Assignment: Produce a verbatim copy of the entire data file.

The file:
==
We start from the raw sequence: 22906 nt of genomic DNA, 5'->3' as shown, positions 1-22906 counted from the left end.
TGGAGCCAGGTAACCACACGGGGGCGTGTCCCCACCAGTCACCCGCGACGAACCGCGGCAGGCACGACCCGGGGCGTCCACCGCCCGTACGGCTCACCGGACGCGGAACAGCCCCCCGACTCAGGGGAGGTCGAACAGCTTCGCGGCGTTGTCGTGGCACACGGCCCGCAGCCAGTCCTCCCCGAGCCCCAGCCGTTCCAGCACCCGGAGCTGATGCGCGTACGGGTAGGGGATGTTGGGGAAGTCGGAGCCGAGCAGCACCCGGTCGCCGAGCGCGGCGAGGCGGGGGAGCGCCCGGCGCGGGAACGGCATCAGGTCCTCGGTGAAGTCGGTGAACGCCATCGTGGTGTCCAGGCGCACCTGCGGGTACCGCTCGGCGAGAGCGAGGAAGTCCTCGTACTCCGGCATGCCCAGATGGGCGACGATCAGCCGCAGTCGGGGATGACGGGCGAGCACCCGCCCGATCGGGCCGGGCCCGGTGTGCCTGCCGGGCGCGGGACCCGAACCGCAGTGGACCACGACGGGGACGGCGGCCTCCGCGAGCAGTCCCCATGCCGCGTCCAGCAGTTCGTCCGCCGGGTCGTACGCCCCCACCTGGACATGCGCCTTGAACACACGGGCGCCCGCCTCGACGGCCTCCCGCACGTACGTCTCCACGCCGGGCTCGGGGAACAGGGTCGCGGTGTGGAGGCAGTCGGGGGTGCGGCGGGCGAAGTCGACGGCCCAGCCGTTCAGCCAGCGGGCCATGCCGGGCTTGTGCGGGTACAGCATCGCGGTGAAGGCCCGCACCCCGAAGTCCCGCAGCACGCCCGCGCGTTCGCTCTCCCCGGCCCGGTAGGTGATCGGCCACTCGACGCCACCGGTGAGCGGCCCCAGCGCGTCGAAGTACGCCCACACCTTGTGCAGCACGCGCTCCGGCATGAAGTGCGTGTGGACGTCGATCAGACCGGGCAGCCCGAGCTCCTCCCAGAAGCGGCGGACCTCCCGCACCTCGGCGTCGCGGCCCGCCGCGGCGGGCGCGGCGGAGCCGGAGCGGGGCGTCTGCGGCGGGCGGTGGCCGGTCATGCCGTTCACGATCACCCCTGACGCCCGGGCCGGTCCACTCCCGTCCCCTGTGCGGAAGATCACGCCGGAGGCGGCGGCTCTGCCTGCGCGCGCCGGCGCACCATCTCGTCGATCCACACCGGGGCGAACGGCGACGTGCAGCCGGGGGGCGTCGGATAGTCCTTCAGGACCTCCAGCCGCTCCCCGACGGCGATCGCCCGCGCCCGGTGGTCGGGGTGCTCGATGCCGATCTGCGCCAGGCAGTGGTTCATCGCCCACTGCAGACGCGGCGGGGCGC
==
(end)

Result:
We start from the raw sequence: 22906 nt of genomic DNA, 5'->3' as shown, positions 1-22906 counted from the left end.
TGGAGCCAGGTAACCACACGGGGGCGTGTCCCCACCAGTCACCCGCGACGAACCGCGGCAGGCACGACCCGGGGCGTCCACCGCCCGTACGGCTCACCGGACGCGGAACAGCCCCCCGACTCAGGGGAGGTCGAACAGCTTCGCGGCGTTGTCGTGGCACACGGCCCGCAGCCAGTCCTCCCCGAGCCCCAGCCGTTCCAGCACCCGGAGCTGATGCGCGTACGGGTAGGGGATGTTGGGGAAGTCGGAGCCGAGCAGCACCCGGTCGCCGAGCGCGGCGAGGCGGGGGAGCGCCCGGCGCGGGAACGGCATCAGGTCCTCGGTGAAGTCGGTGAACGCCATCGTGGTGTCCAGGCGCACCTGCGGGTACCGCTCGGCGAGAGCGAGGAAGTCCTCGTACTCCGGCATGCCCAGATGGGCGACGATCAGCCGCAGTCGGGGATGACGGGCGAGCACCCGCCCGATCGGGCCGGGCCCGGTGTGCCTGCCGGGCGCGGGACCCGAACCGCAGTGGACCACGACGGGGACGGCGGCCTCCGCGAGCAGTCCCCATGCCGCGTCCAGCAGTTCGTCCGCCGGGTCGTACGCCCCCACCTGGACATGCGCCTTGAACACACGGGCGCCCGCCTCGACGGCCTCCCGCACGTACGTCTCCACGCCGGGCTCGGGGAACAGGGTCGCGGTGTGGAGGCAGTCGGGGGTGCGGCGGGCGAAGTCGACGGCCCAGCCGTTCAGCCAGCGGGCCATGCCGGGCTTGTGCGGGTACAGCATCGCGGTGAAGGCCCGCACCCCGAAGTCCCGCAGCACGCCCGCGCGTTCGCTCTCCCCGGCCCGGTAGGTGATCGGCCACTCGACGCCACCGGTGAGCGGCCCCAGCGCGTCGAAGTACGCCCACACCTTGTGCAGCACGCGCTCCGGCATGAAGTGCGTGTGGACGTCGATCAGACCGGGCAGCCCGAGCTCCTCCCAGAAGCGGCGGACCTCCCGCACCTCGGCGTCGCGGCCCGCCGCGGCGGGCGCGGCGGAGCCGGAGCGGGGCGTCTGCGGCGGGCGGTGGCCGGTCATGCCGTTCACGATCACCCCTGACGCCCGGGCCGGTCCACTCCCGTCCCCTGTGCGGAAGATCACGCCGGAGGCGGCGGCTCTGCCTGCGCGCGCCGGCGCACCATCTCGTCGATCCACACCGGGGCGAACGGCGACGTGCAGCCGGGGGGCGTCGGATAGTCCTTCAGGACCTCCAGCCGCTCCCCGACGGCGATCGCCCGCGCCCGGTGGTCGGGGTGCTCGATGCCGATCTGCGCCAGGCAGTGGTTCATCGCCCACTGCAGACGCGGCGGGGCGC